What challenges and opportunities do these changes present to the various stakeholders?

It’s harder to get a book published by a traditional publishing house, if that’s what you want. If what you want is to write something and have it “out there” and maybe have a couple of people read it, then self-publishing can be the way to go. But don’t fool yourself that it’s going to lead to a big publishing contract. 

Selling books is a numbers game. If you want a publisher to take you on with anything other than a first, unpublished manuscript, the very first thing they do is look at your numbers. They don’t care if you were with a small, but excellent literary press, or self-published. If you didn’t sell a certain number of copies, they have no interest. Sometimes, the quality of the book doesn’t even matter.

Some established authors are doing well self-publishing their new books or out-of-print ones; they’re what are being called hybrids. These people have a following of loyal readers, they have a network of fellow-authors, they have a track record with respected reviewers, and they know how to play the game. And in many cases, they also still have traditional publishers for other books so they cross-promote. Many hybrids are doing very well in this new world. 

One other group is getting rich off this. And that’s the people out to scam desperate writers. Fake contests, phony agents, “vanity presses” that promise the world and charge thousands of dollars. I got an email just the other day, saying that for a special rate of $99 they’d promote my free book on Amazon. Hum, so I can pay to get nothing in return.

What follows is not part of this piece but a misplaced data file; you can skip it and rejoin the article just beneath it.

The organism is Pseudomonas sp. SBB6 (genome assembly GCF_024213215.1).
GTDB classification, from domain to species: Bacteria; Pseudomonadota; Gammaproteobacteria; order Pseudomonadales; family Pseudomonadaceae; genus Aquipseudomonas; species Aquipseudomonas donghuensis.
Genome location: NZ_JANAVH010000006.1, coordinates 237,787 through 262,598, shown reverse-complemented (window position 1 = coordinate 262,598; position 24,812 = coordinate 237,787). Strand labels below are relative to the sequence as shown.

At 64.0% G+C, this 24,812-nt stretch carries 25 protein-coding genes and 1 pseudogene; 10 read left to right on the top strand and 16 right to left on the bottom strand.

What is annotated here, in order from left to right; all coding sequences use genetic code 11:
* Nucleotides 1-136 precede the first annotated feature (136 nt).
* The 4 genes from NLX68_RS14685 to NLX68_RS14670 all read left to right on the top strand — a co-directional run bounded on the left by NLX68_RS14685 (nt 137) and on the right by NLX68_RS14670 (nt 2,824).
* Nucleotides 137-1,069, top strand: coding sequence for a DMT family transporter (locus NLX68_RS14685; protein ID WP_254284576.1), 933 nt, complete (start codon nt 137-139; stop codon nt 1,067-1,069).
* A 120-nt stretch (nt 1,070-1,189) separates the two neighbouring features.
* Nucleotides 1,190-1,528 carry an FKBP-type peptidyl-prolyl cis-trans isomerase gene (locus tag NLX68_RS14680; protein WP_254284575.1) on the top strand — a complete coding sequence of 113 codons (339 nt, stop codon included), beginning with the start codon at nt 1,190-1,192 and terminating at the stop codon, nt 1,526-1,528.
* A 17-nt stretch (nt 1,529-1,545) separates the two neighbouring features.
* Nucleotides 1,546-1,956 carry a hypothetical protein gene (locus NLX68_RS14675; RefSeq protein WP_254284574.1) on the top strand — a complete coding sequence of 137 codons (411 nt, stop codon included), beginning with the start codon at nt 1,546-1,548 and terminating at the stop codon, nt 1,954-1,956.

How are you positioning yourself to meet the challenges or take advantage of the opportunities?

I’m doing nothing at all different. Then again, I’ve said that I’ve been lucky and I have. I still publish three or four books a year, all from traditional publishers ranging from mid-sized to one of the big five.

Do you have any additional thoughts you'd like to share?

I’d advise everyone out there who is thinking of writing a book or who has written a book and wants to have it published to learn all they can about the business and the options out there. Networking is key. Networking is how I got my contact with Penguin Random House. I knew someone whose agent was looking for someone…. Be very aware of the scammers I mentioned above.